Our question is, in this year -- and the upcoming ones of this decade -- do we need to be more selfie or more selfless? Given the current trends and problems domestically and internationally, it seems to us that "selfless" should be the clear winner.
How do people get better (existentially healthier)? That is the question that I ask myself a lot. In the course of my clinical work as a psychologist I keep looking for formulas and models and recipes of wellbeing, for ways and pathways and roads to psychological sovereignty.
Worship is really about casting oneself out of oneself in recognition of what is greater, more wonderful, awe-ful than us, and in the face of which our selves simultaneously disintegrate and are healed. What a relief, frankly, to shed the preoccupations of my life.
The benefits of comprehending what an unconditional love means and implementing it in our everyday life seems to be significant, not only to us but also to whomever and whatever we interact with. So let's start the process and see it for yourself.
I am sharing this brief story with you as encouragement that we all have a good samaritan somewhere deep within us. It is easy to get lost in our own problems, but we have opportunities every day to reach out to people struggling all around us.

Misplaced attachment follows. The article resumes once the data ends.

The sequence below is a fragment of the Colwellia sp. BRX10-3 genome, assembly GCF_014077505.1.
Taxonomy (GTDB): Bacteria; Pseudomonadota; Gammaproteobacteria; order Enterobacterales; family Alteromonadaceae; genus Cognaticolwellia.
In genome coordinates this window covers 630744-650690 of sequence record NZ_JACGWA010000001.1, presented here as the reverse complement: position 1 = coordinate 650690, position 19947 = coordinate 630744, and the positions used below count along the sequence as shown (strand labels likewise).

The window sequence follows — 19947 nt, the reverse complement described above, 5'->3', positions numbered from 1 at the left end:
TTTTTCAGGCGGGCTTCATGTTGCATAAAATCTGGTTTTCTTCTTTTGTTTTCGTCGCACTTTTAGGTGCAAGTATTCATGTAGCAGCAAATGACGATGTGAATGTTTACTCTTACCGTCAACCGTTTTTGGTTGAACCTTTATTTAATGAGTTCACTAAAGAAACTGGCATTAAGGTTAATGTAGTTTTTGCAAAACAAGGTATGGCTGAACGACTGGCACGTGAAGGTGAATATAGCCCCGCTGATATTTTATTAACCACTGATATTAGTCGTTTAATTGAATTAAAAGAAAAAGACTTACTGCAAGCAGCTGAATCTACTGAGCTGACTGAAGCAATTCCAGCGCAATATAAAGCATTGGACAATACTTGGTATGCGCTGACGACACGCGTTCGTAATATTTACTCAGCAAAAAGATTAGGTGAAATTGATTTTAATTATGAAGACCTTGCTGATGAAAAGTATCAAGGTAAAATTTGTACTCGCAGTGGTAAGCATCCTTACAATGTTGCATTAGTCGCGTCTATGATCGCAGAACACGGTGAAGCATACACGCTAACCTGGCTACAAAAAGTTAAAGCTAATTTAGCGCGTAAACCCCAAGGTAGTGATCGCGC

Intelligence and concern for others often go hand in hand. This doesn't mean it's wise to give away the farm. The key is to use our brainpower to make sure that our contributions to others don't come at the expense of our own interests.
As Mother's Day approaches, I am humbled by these lessons of partnership, as well as those of parenthood -- the privilege of birthing your best teacher, seeing your clearest mirror, and walking beside your greatest reminder for a lifetime.
The "it's all about me" zeitgeist of pop culture clearly interferes with the development of both selflessness and empathy. Whether reality TV, hip-hop music, or violent movies or video games, pop culture's messages elevate the self above others.
I was privileged and honored to deliver the keynote address recently at a local high school graduation. My marching orders were to deliver a generally inspiring exhortation on being selfless and giving back in seven minutes or less.